I have already revealed my passion for horror movies. What I haven’t said before, is that I also love sci-fi films. So when I saw a promo for “Night Skies”, which is based on the well-known “Phoenix Lights” UFO phenomenon, I had to see it.
The movie is supposedly based on a true story of five friends, who on March 13, 1997, on their way to Las Vegas in a RV spy unusual lights in the sky. In their excitement over the strange citing, they accidentally hit a stalled truck in the road. The accident renders both vehicles useless. Lost in the middle of nowhere, with no cell phone working, no vehicle to escape, and one friend injured in the accident, the group is understandably frightened. When the owner of the pickup they struck offers to help their hurt friend, his kindness is met with skepticism by some and with gratitude by others.
After attempts to stop the bleeding of their injured comrade fail, the group decides that two of them should try to locate a phone and call for help. Matt, the abrasive leader of the group is played by George Stults of television “7th Heaven” fame. He volunteers to be one of the onest that goes in search of help. He also insists that Richard, played by Jason Connery, go with him. He does want to leave this ex-soldier, who supposedly tries to save his best friend’s life, alone with his girlfriend (A.J. Cook) or sister (Ashley Peldon).
Although the two strike off together, they quickly get separated and it appears that Richard accidentally shoots Matt after he sees something strange in the woods. Panicked and afraid to leave the women alone, he runs back to the crash site and locks everyone inside the RV. But that is insufficient as aliens quickly break in to pull the helpless humans out one by one.
With only Lily (Cook) and Richard (Connery) left, they decide to make a run for it and head to a cabin that Matt and Richard found in the woods. However, this shelter proves no safer than the RV and the two become prey to the visitors from outer space. What results is a fight for survival between humans and creatures of unearthly origin.
Only one of the six-man group supposedly survived this encounter. He recounted the story of the night’s events only after years of psychiatric treatment and hypnotic regression therapy. His story proves similar in nature to hundreds of other alien encounters by Americans who report being captured, taken aboard alien aircraft, and submitted to experimentation. Whether or not there is any truth to the tale, I cannot say. What I can report, however, is a very frightening story that seems too incredible to be true, but is also too dangerous to simply dismiss.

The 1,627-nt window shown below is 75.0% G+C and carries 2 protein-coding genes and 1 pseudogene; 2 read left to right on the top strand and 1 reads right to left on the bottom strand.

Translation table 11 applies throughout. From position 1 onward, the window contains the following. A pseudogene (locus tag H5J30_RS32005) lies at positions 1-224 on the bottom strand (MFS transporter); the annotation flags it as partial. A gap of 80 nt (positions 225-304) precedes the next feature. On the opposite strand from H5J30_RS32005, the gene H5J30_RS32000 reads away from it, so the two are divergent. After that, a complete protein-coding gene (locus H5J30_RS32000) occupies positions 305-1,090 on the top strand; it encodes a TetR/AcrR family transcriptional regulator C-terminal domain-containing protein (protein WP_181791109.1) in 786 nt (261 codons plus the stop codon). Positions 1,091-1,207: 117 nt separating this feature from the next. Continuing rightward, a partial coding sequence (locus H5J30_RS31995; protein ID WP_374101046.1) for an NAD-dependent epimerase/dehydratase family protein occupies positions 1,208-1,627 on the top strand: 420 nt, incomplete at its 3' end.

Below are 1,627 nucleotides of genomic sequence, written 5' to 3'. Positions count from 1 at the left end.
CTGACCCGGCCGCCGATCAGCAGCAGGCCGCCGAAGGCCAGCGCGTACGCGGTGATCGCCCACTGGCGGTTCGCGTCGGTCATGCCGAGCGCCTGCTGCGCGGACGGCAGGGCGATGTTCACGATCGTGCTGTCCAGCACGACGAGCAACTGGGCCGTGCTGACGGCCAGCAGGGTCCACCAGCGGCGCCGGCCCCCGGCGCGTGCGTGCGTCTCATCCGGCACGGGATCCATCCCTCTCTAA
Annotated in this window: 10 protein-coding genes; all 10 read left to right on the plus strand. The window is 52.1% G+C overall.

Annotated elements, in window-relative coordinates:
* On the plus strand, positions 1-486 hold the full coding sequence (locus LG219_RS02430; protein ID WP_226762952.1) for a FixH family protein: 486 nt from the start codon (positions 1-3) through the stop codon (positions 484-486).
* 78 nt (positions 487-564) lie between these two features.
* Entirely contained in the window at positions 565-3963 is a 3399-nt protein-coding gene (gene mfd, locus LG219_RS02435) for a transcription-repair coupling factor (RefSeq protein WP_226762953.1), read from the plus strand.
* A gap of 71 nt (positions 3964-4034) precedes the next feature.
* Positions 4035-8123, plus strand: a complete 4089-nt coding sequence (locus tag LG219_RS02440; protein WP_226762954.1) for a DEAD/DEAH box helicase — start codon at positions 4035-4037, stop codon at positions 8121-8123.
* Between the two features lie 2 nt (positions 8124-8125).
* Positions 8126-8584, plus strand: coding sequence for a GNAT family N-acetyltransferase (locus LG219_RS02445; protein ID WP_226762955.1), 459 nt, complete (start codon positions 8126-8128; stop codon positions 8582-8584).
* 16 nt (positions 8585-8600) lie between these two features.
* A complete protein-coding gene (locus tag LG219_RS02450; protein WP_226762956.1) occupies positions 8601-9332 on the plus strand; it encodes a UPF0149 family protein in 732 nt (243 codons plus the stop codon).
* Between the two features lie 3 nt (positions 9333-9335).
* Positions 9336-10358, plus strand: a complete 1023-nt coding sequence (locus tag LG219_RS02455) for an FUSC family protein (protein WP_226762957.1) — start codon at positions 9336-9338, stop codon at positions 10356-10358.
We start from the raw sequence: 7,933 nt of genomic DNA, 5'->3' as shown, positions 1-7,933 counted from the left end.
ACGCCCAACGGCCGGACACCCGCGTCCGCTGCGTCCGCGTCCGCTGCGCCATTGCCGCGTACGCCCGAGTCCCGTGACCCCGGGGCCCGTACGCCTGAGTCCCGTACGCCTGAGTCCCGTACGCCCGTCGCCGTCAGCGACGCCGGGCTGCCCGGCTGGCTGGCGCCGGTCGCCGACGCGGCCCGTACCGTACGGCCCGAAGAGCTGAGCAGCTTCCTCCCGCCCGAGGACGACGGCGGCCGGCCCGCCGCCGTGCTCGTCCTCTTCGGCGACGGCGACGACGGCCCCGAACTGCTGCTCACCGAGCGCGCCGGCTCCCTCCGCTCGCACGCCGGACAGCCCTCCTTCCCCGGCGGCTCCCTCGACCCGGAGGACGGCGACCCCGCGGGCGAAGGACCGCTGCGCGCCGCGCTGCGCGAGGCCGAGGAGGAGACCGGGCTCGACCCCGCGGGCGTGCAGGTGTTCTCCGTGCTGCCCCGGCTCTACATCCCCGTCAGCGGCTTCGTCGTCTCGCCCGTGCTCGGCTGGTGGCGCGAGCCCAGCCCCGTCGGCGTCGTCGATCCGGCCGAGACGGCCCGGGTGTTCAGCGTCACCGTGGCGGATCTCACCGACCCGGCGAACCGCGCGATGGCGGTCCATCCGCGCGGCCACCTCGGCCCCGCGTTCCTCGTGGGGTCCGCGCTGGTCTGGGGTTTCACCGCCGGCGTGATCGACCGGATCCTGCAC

Although this movie suffered from budget constraints that might have otherwise allowed more leeway in story development, the strange sounds and sights that are used for indicating suspense are appropriately spooky. Additionally, the alien creatures themselves were reasonably impressive for a B rated film. They stayed true to descriptions that have been reported of similar creatures throughout the years.
Make-up artist and special effects supervisor Roy Knyrim also directs this haunting piece. Taking into account the considerable limitations that were placed on his budget, he manages to pull off a pretty solid B film. It’s not great by any stretch of the imagination, but it has its moments. My only complaint is the long pauses that he often used between dialogue. I realize that he was going for dramatic effect. However, instead it made his actors look as if they were struggling to remember their next lines, which is never a good thing!
There is no single star in this film. It was basically an ensemble cast. Connery simply does not impress me as an actor. I have seen two of his most recent movies this week – – “Lightspeed” and “Night Skies.” I found his work in both to be average at best. While I love Stults in his role on television’s “7th Heaven,” his character in this film is just too angry and crude to be likeable. He, therefore, came across as a little lost on how to play the role. Likewise Cook, who is also a credible TV actress, seems lost in the sniveling bitchiness of her character. While Peldon’s supposedly sluty sister is certainly sluty enough, it leaves the audience with the question: Who cares?
“Night Skies” is not likely to be the perfect cup of tea for everyone. I suspect only true lovers of B-rated sci-fi will find it enjoyable. I have certainly seen a lot worse films. Likewise, I’ve seen a lot better. I can only give it two out of five stars, and that is stretching it a bit just because I love sci-fi.
“Night Skies” is a Phantom Planet Film in association with Ringleader Studios and Karza Productions. It is 84 minutes in length and carries an R rating for violence and disturbing accounts of alien experimentation.